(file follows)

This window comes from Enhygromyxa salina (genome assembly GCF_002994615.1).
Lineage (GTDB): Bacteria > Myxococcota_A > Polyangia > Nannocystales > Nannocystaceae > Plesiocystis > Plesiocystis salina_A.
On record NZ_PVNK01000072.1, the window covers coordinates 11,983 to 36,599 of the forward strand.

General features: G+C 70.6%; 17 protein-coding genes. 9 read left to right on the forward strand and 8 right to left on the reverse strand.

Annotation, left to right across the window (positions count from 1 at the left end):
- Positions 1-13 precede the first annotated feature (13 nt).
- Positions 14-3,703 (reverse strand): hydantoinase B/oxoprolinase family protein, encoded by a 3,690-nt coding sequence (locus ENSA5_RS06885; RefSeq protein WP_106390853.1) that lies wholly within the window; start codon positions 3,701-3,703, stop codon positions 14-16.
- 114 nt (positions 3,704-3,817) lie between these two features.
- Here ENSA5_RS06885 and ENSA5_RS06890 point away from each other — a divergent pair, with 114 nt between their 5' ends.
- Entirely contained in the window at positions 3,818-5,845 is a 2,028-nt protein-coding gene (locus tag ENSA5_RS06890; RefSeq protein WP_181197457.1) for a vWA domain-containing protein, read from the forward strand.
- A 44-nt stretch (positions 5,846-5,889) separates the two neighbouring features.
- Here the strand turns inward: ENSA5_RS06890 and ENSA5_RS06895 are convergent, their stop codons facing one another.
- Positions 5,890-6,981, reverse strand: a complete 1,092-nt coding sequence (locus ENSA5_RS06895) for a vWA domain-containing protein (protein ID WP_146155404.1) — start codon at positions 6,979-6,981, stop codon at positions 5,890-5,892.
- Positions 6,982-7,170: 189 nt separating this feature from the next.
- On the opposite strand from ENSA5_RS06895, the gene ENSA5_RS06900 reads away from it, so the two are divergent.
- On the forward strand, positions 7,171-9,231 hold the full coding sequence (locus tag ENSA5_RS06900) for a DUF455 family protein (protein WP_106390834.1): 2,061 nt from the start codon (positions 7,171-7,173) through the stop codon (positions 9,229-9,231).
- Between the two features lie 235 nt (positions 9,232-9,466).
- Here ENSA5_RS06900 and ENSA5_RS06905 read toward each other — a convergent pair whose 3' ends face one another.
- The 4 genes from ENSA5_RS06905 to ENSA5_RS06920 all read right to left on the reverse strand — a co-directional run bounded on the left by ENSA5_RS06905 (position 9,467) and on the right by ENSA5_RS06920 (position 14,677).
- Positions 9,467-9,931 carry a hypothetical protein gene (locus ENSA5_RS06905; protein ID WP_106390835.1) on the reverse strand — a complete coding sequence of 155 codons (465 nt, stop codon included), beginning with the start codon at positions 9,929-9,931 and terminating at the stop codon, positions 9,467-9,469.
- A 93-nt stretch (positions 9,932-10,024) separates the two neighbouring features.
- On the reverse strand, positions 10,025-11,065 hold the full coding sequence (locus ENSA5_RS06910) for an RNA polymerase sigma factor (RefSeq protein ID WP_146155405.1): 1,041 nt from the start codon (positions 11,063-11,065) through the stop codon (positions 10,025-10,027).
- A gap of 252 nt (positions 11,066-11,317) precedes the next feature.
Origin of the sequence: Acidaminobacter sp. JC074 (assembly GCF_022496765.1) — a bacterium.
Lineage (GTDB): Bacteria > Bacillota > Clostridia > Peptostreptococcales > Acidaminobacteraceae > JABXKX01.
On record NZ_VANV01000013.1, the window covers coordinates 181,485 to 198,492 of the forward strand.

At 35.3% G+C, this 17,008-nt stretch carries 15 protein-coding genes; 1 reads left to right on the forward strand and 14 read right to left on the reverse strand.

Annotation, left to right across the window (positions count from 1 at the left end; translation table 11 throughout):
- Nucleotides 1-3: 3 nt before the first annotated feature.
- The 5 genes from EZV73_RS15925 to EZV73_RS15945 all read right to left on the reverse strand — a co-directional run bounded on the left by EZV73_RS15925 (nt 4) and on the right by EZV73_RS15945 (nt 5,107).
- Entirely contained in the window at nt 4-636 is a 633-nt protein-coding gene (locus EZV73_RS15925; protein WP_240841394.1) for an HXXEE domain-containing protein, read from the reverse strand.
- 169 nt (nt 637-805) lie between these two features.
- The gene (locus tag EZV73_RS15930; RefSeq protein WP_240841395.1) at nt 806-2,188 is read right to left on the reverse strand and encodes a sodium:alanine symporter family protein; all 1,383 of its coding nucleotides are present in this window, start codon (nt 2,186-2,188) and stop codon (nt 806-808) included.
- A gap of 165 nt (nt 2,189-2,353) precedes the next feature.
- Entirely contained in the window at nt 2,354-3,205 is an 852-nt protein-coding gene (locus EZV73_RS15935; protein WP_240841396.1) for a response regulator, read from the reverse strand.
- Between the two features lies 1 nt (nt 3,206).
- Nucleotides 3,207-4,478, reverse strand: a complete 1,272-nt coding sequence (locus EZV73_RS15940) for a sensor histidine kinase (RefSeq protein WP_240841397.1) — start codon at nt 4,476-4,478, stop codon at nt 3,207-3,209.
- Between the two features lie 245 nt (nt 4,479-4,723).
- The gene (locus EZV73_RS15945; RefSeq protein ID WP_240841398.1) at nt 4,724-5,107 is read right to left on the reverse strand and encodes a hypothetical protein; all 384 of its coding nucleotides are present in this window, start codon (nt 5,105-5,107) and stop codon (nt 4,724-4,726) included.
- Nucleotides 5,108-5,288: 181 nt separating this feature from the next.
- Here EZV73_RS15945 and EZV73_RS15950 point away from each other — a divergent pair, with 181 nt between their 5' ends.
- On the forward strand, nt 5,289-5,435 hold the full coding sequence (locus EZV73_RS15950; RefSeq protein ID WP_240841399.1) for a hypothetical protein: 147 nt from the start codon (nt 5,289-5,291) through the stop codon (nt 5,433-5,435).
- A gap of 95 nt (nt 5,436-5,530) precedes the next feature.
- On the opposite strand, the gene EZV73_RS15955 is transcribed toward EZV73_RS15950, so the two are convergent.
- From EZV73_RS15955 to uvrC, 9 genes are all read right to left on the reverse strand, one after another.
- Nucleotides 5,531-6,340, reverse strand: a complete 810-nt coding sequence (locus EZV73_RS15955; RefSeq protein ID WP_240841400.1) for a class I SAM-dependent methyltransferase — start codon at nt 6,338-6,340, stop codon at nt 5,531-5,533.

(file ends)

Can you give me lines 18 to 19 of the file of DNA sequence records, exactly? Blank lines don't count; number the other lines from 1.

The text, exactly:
- Here ENSA5_RS06900 and ENSA5_RS06905 read toward each other — a convergent pair whose 3' ends face one another.
- The 4 genes from ENSA5_RS06905 to ENSA5_RS06920 all read right to left on the reverse strand — a co-directional run bounded on the left by ENSA5_RS06905 (position 9,467) and on the right by ENSA5_RS06920 (position 14,677).